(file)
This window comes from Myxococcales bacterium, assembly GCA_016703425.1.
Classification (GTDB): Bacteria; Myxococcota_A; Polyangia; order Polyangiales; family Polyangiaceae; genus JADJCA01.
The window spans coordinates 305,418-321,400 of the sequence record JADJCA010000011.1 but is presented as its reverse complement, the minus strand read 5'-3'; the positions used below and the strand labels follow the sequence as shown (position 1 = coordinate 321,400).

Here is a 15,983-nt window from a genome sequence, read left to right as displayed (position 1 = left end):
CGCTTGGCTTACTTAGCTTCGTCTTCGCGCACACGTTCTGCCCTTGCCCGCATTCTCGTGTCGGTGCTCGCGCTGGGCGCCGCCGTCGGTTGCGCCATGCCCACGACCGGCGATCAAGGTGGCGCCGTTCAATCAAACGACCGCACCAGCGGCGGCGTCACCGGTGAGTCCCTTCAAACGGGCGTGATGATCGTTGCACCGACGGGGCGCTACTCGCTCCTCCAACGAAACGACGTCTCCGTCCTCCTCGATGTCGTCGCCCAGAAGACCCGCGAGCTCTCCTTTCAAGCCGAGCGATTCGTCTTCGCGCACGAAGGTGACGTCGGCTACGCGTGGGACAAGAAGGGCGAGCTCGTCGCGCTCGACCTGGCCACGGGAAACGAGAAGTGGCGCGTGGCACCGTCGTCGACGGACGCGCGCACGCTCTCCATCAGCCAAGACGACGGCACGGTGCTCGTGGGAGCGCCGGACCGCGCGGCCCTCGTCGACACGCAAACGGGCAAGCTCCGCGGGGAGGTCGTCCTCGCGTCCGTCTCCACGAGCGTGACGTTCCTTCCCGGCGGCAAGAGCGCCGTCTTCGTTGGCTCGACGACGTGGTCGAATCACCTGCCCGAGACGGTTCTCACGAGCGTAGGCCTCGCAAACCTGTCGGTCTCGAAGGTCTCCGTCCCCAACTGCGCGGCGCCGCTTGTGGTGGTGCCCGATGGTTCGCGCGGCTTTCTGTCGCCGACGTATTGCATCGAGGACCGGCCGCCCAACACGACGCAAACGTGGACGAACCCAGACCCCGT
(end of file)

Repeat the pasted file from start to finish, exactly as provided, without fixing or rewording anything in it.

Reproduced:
This window comes from Myxococcales bacterium, assembly GCA_016703425.1.
Classification (GTDB): Bacteria; Myxococcota_A; Polyangia; order Polyangiales; family Polyangiaceae; genus JADJCA01.
The window spans coordinates 305,418-321,400 of the sequence record JADJCA010000011.1 but is presented as its reverse complement, the minus strand read 5'-3'; the positions used below and the strand labels follow the sequence as shown (position 1 = coordinate 321,400).

Here is a 15,983-nt window from a genome sequence, read left to right as displayed (position 1 = left end):
CGCTTGGCTTACTTAGCTTCGTCTTCGCGCACACGTTCTGCCCTTGCCCGCATTCTCGTGTCGGTGCTCGCGCTGGGCGCCGCCGTCGGTTGCGCCATGCCCACGACCGGCGATCAAGGTGGCGCCGTTCAATCAAACGACCGCACCAGCGGCGGCGTCACCGGTGAGTCCCTTCAAACGGGCGTGATGATCGTTGCACCGACGGGGCGCTACTCGCTCCTCCAACGAAACGACGTCTCCGTCCTCCTCGATGTCGTCGCCCAGAAGACCCGCGAGCTCTCCTTTCAAGCCGAGCGATTCGTCTTCGCGCACGAAGGTGACGTCGGCTACGCGTGGGACAAGAAGGGCGAGCTCGTCGCGCTCGACCTGGCCACGGGAAACGAGAAGTGGCGCGTGGCACCGTCGTCGACGGACGCGCGCACGCTCTCCATCAGCCAAGACGACGGCACGGTGCTCGTGGGAGCGCCGGACCGCGCGGCCCTCGTCGACACGCAAACGGGCAAGCTCCGCGGGGAGGTCGTCCTCGCGTCCGTCTCCACGAGCGTGACGTTCCTTCCCGGCGGCAAGAGCGCCGTCTTCGTTGGCTCGACGACGTGGTCGAATCACCTGCCCGAGACGGTTCTCACGAGCGTAGGCCTCGCAAACCTGTCGGTCTCGAAGGTCTCCGTCCCCAACTGCGCGGCGCCGCTTGTGGTGGTGCCCGATGGTTCGCGCGGCTTTCTGTCGCCGACGTATTGCATCGAGGACCGGCCGCCCAACACGACGCAAACGTGGACGAACCCAGACCCCGT